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Heel Spur

A heel spur (also known as a calcaneal spur) is a small bone spur located on the heel bone. Heel spurs are typically detected by an X-ray examination.

When a foot bone is exposed to constant stress, calcium deposits build up on the bottom of the heel bone. Generally, this has no effect on a person's daily life. However, repeated damage can cause these deposits to pile up on each other, causing a spur-shaped deformity.

Heel spurs are sometimes caused by Plantar fasciitis, a painful inflammatory process of the connective tissue on the sole of the foot. In this case, foot pain is usually being caused by plantar fasciitis rather than the heel spur itself.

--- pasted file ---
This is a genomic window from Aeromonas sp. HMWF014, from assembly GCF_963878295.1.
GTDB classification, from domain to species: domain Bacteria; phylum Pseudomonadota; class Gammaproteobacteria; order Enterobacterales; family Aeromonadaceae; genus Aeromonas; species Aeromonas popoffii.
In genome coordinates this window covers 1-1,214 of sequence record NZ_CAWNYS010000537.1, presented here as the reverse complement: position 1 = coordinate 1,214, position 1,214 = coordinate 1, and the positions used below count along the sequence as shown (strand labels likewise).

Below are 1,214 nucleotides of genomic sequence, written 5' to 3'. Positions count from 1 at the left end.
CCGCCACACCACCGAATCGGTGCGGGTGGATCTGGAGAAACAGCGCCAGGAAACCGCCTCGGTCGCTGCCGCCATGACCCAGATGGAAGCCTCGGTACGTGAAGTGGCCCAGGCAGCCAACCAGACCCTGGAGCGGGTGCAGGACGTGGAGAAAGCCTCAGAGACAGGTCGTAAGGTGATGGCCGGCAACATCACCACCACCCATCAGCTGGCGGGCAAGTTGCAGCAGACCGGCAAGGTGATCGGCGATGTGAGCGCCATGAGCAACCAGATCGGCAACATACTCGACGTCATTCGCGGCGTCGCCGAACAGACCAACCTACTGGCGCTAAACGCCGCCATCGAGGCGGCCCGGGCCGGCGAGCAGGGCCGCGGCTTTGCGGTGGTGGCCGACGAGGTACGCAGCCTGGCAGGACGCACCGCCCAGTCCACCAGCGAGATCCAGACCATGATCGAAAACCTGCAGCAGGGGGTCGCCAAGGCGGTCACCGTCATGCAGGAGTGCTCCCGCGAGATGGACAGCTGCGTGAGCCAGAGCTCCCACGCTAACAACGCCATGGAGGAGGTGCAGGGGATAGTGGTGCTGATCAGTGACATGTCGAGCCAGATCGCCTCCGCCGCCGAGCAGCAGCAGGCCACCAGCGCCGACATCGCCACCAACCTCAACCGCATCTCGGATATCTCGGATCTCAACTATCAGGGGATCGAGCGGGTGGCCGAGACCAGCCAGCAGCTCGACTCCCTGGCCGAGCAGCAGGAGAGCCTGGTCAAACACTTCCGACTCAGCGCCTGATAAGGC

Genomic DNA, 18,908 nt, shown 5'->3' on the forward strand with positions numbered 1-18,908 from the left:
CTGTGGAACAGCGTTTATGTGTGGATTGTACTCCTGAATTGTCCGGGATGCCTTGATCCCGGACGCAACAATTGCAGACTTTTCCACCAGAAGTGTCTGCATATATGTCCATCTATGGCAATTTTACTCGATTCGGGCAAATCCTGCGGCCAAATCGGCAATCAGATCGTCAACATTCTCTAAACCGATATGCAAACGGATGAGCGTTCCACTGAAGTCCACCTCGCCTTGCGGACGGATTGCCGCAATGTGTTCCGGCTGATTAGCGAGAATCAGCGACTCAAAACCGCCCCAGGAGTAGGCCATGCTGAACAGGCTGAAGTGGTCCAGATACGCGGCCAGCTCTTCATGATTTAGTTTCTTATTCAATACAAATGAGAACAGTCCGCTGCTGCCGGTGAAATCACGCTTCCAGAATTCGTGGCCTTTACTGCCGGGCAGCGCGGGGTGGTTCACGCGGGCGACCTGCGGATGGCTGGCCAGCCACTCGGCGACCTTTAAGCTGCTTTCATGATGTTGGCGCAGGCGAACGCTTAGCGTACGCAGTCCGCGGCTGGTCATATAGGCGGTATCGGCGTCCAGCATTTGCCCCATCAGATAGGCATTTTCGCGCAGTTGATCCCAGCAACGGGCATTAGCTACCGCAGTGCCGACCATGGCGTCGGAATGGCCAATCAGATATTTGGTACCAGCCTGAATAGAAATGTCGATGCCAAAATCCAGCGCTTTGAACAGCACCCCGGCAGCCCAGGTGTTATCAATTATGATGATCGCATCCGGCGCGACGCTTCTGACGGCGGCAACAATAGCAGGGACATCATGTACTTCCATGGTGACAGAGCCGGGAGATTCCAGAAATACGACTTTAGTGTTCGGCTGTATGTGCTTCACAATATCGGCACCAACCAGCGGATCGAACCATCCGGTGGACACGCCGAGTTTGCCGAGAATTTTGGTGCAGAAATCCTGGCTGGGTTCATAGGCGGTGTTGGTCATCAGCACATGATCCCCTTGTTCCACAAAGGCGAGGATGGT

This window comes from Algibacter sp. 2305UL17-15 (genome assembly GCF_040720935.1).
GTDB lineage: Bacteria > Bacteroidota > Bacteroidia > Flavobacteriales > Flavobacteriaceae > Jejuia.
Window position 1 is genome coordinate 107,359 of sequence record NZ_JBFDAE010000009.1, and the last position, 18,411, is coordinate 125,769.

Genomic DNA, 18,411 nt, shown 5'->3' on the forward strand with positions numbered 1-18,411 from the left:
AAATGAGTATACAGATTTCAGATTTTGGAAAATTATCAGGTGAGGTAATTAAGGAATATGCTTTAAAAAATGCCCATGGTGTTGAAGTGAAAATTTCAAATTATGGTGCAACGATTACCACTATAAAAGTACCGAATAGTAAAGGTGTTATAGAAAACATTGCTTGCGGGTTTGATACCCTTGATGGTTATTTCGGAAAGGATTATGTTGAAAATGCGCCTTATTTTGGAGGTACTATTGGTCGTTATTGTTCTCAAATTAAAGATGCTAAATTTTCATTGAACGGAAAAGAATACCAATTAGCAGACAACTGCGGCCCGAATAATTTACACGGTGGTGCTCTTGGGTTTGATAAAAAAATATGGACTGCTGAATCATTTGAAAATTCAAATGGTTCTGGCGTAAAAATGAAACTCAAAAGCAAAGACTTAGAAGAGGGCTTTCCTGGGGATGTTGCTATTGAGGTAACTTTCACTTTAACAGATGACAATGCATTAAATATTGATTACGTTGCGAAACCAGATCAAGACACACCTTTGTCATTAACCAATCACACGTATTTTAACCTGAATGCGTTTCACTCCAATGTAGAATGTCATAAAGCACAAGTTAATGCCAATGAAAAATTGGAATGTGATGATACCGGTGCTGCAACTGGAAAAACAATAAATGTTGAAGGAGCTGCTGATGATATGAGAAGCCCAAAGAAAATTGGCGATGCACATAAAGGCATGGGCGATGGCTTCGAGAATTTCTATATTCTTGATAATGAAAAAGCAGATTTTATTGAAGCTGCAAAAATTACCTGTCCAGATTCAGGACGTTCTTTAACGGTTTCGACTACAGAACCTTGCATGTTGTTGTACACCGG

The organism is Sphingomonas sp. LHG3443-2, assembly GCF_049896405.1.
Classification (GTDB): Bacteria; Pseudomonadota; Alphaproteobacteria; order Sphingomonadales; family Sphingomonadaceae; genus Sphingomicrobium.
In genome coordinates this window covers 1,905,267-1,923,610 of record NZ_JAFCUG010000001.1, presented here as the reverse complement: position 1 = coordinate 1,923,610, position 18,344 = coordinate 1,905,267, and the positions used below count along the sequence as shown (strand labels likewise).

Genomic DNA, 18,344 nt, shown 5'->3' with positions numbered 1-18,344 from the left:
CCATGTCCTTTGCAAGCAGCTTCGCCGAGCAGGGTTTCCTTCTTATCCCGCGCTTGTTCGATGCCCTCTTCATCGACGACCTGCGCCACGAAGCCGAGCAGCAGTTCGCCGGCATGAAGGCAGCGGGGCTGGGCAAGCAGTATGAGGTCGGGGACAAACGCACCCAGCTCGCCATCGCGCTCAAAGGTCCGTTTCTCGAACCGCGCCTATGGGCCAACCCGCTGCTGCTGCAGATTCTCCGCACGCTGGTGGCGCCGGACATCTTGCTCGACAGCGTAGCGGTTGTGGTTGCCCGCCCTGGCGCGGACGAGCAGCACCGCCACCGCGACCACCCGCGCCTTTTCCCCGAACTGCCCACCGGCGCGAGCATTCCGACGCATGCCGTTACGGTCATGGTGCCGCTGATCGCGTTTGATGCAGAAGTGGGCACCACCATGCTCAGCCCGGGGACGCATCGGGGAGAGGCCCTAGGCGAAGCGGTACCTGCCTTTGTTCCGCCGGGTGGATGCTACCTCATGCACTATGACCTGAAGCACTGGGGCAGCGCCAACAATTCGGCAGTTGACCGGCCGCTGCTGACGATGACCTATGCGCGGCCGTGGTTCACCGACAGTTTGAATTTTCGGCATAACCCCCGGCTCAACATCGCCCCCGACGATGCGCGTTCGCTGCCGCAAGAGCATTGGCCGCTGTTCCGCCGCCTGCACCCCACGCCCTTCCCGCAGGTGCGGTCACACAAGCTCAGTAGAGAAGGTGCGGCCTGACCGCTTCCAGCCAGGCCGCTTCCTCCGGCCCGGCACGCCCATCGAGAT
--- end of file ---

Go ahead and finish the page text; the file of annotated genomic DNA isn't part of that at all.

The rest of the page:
Who it affects: 
Obese people, flat-footed people, and women who constantly wear high-heeled shoes are most susceptible to heel spurs.
Major symptoms consist of pain in the region surrounding the spur which typically increases in intensity after prolonged periods of rest. Patients may report heel pain to be more severe when waking up in the morning. Patients may not be able to bear weight on the afflicted heel comfortably. Running, walking or lifting heavy weight might make the pain worse.

Many treatment options exist, and good results are often observed. Generally, a calcaneal spur develops when proper care is not given to the foot and heels. It is often seen as a repetitive stress injury, and thus lifestyle modification is typically the most basic of management strategies.

To alleviate heel spur pain, begin doing foot and calf workouts. Strong muscles in the calves and lower legs will help take the stress off your bone, and thus help cure/prevent heel spurs. Icing the area is a great way to get immediate pain relief.

Image Credit: 
Image created by Lucien Monfils. This file is licensed under a Creative Commons license.